Christian Living Part III

More from my dear friend Dr. Ken Chant.…..


There is no freedom without forgiveness. We cannot know true freedom until we first grasp the Father’s pardon for all our wrongdoing. But even then, freedom will elude us until we find the grace to forgive everyone who has ever done anything to offend us. We need to reach a place where we can say, with absolute truth, that we have heartily pardoned every injury or deprivation we have ever suffered ‒ no matter who did it, or why.

But that is impossible, someone will cry! Surely it is deeply human to hold a grudge, to seek revenge, to loathe those who have done us some harm, especially when the pain was undeserved.

Peter once asked Jesus if he should forgive an offender as many as seven times (Matthew 18:21-22). Jesus replied, “Not seven times, but seventy times seven!”

Yet we should not be too quick to judge Peter for his paltry seven. I have met people who refuse to forgive even one offence!

When Christ declared that we should be willing to forgive our neighbour at least 490 times, he was actually teaching that our willingness to forgive must be limitless. If you are counting off the number of offences (“488…489…490… now I can strike back!”), you simply show that you have actually not forgiven the offender even once ‒ you have merely postponed your revenge.


But how can such limitless forgiveness be demanded? It would seem to impose upon our frail humanity an intolerable burden. Is Christ a tyrant, requiring of us a greater forbearance than is humanly possible? Hardly! For our own benefit Christ insists that we forgive “seventy times seven”. Refusing pardon, not giving it, is the thing that makes life impossibly burdensome.

(a)    To limit forgiveness places you under the tyranny of hate

Right-thinking people set themselves to live by the royal law of love.  But those who refuse to forgive, no matter how they try to disguise it or to justify it, are actually living by a law of hatred. It is pointless to pretend otherwise. We cannot truly love without truly forgiving.

If you have not forgiven an offender, then you will be seeking an opportunity to retaliate ‒ but God says, “Vengeance is mine, I will repay” (Romans 12:19-21; 13:9-10). To take revenge into your own hand, or even to wish that you were free to do so, will make you just as guilty in the sight of God as the person who offended you

God reserves to himself the right of ultimate vengeance because he alone knows all the factors that cause people to behave in certain ways; he alone knows the real extent of their guilt or innocence.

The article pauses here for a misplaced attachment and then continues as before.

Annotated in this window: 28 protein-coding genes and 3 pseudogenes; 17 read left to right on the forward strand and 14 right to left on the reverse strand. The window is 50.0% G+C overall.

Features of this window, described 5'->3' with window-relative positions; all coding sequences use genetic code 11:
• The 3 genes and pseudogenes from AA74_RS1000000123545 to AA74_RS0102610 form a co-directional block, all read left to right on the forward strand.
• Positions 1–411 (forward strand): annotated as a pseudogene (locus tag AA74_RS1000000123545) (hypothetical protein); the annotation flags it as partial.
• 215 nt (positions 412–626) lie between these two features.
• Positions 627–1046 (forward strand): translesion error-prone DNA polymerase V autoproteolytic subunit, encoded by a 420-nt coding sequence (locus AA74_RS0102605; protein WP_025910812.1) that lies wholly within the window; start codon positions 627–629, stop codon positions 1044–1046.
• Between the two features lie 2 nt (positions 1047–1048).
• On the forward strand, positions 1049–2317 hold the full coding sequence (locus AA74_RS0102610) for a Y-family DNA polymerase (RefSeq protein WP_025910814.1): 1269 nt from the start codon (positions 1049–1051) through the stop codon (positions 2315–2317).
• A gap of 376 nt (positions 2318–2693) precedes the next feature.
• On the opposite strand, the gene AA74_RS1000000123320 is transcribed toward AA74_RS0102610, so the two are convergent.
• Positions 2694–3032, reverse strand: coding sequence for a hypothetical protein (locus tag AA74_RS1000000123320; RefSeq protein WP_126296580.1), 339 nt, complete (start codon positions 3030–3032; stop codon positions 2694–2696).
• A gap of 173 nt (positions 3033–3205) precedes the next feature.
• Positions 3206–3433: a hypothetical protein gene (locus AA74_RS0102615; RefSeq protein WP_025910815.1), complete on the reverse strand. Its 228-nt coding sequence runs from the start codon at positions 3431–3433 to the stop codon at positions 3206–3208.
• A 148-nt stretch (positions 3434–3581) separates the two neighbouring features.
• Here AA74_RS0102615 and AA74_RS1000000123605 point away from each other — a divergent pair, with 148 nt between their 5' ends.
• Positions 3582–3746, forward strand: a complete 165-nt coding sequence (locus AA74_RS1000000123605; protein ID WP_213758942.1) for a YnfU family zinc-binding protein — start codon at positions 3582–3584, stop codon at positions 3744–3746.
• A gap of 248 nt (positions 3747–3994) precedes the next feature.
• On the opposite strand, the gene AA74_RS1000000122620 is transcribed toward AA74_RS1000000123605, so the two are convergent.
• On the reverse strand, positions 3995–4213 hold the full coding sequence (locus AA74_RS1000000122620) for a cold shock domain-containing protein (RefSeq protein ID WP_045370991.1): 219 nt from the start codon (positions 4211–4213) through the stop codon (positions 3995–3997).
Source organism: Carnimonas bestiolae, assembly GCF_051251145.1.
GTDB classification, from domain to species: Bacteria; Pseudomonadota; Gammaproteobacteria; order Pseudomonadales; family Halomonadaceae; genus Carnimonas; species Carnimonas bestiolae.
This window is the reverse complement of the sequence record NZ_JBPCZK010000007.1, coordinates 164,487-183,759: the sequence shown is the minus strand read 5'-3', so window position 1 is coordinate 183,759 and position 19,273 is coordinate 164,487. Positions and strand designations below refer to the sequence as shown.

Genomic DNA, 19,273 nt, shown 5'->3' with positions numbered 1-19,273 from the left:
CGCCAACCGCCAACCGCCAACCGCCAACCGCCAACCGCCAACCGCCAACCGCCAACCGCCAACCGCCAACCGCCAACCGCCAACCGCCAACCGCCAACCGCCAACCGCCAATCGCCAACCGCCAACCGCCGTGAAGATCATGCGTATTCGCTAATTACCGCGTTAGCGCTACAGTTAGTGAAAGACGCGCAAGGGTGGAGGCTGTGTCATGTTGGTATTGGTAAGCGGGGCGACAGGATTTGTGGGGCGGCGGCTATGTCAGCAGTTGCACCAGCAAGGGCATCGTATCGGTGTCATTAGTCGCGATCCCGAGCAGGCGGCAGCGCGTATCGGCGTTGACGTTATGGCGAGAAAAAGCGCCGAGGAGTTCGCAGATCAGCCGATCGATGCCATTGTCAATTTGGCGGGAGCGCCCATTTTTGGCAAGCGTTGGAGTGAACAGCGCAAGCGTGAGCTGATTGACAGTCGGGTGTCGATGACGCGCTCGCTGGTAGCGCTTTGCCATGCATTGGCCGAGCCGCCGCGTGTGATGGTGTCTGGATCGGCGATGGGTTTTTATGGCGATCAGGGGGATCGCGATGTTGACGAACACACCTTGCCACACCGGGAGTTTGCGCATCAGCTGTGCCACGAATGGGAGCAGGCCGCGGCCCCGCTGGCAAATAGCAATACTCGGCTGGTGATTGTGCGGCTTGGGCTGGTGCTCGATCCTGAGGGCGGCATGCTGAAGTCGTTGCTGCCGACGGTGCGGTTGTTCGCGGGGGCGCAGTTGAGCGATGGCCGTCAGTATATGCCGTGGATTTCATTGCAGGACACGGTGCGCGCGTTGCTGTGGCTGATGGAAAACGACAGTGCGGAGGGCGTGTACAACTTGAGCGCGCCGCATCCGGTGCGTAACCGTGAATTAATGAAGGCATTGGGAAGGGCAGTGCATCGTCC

(b)   To limit forgiveness places you under the tyranny of selfishness

Those who limit forgiveness condemn themselves to a double blindness: they will no longer be able to see any virtue in the offender; they will no longer be able to see any fault in themselves. That blindness may not fully darken their lives immediately; but if unforgiveness continues, it will eventually cause both a distorted concentration upon the faults of the offender and a corresponding emphasis upon one’s own virtues.

(c)     To limit forgiveness places you under the tyranny of the past

Do you really want to enter each tomorrow under the shadow of yesterday? Do you really want to darken the beautiful prospect of each new day in Christ by bringing into it the bitterness of the past? Paul’s advice is wiser: “Do not let the sun go down on your anger”  (Ephesians 4:26)

Can you afford to jeopardise the wonderful future God has planned for you by stubbornly clinging to the faults of yesterday? Indeed, those who withhold forgiveness are actually turning their backs on God’s tomorrow and foolishly facing only the shadows of their past.

So this is why Christ insisted upon forgiveness without limit: for any sensible person, the cost of limiting forgiveness is absurdly too high.


Do not pretend that forgiveness is easy. It can be very glib for someone happy in his or her marriage, serene, comfortable, prosperous, to lay a burden of pardon upon someone who is tortured by a sense of injustice, of cruelty, or of irretrievable loss

Be careful not to trivialise vile behavior. Demanding that a wronged person offer free and full forgiveness may seem horribly unjust, as if the offence were trivial and could be easily overlooked. It may also convey an appearance of encouraging wrongdoers to repeat the offence, since their fault caused them little or no loss.

Be careful about shifting the blame. Sometimes the demand that a victim should forgive the person who inflicted pain turns into a subtle shifting of blame. You may end up making the suffering person a victim all over again, this time being bullied by a demand to forgive.

How then can we help a victim to break out of the prison of resentment, without imposing upon him or her more burdens of fear, guilt, and shame? The key is not to press people further than they are able to go. Let a forgiving heart arise out of a process of healing and restoration, teaching the victim first how to receive pardon from God, then how to forgive himself/herself. Bring people to a place where forgiveness no longer has to be demanded, but will be freely offered, whether with joy or tears.

But whether forgiveness comes easily or is very hard, nothing can alter the truth that a bitter heart in the end harms only itself. God demands that we forgive one another, even the worst offences, simply because to do otherwise is to poison one’s entire life. But where there is whole-hearted pardon, there also the way is open to live in joyful freedom, rich in love, and full of grace.

 Blessings until next time…Dr. Ken Chant

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